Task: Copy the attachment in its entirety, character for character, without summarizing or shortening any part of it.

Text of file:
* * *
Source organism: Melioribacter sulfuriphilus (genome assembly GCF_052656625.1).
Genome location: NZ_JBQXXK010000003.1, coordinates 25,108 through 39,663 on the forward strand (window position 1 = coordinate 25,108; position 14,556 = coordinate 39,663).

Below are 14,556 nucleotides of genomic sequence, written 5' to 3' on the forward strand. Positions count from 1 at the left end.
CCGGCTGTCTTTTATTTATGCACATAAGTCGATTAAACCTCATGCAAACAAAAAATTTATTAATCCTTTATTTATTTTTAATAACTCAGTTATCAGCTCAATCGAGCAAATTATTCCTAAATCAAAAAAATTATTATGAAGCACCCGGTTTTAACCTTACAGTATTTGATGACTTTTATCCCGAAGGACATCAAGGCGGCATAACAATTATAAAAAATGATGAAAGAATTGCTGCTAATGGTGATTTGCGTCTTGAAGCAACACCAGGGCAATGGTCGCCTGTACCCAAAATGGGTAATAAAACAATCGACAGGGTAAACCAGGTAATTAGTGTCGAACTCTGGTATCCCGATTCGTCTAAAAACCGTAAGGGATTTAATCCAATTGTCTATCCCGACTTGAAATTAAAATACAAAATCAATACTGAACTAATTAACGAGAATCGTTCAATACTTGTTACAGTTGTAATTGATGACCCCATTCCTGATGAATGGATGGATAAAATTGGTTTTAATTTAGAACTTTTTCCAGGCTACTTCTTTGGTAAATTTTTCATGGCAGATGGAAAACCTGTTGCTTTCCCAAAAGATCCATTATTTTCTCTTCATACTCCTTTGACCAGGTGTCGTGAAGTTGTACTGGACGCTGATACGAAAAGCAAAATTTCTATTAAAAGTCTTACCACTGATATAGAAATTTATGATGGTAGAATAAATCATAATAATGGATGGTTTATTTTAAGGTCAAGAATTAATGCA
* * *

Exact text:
Source organism: Melioribacter sulfuriphilus (genome assembly GCF_052656625.1).
Genome location: NZ_JBQXXK010000003.1, coordinates 25,108 through 39,663 on the forward strand (window position 1 = coordinate 25,108; position 14,556 = coordinate 39,663).

Below are 14,556 nucleotides of genomic sequence, written 5' to 3' on the forward strand. Positions count from 1 at the left end.
CCGGCTGTCTTTTATTTATGCACATAAGTCGATTAAACCTCATGCAAACAAAAAATTTATTAATCCTTTATTTATTTTTAATAACTCAGTTATCAGCTCAATCGAGCAAATTATTCCTAAATCAAAAAAATTATTATGAAGCACCCGGTTTTAACCTTACAGTATTTGATGACTTTTATCCCGAAGGACATCAAGGCGGCATAACAATTATAAAAAATGATGAAAGAATTGCTGCTAATGGTGATTTGCGTCTTGAAGCAACACCAGGGCAATGGTCGCCTGTACCCAAAATGGGTAATAAAACAATCGACAGGGTAAACCAGGTAATTAGTGTCGAACTCTGGTATCCCGATTCGTCTAAAAACCGTAAGGGATTTAATCCAATTGTCTATCCCGACTTGAAATTAAAATACAAAATCAATACTGAACTAATTAACGAGAATCGTTCAATACTTGTTACAGTTGTAATTGATGACCCCATTCCTGATGAATGGATGGATAAAATTGGTTTTAATTTAGAACTTTTTCCAGGCTACTTCTTTGGTAAATTTTTCATGGCAGATGGAAAACCTGTTGCTTTCCCAAAAGATCCATTATTTTCTCTTCATACTCCTTTGACCAGGTGTCGTGAAGTTGTACTGGACGCTGATACGAAAAGCAAAATTTCTATTAAAAGTCTTACCACTGATATAGAAATTTATGATGGTAGAATAAATCATAATAATGGATGGTTTATTTTAAGGTCAAGAATTAATGCA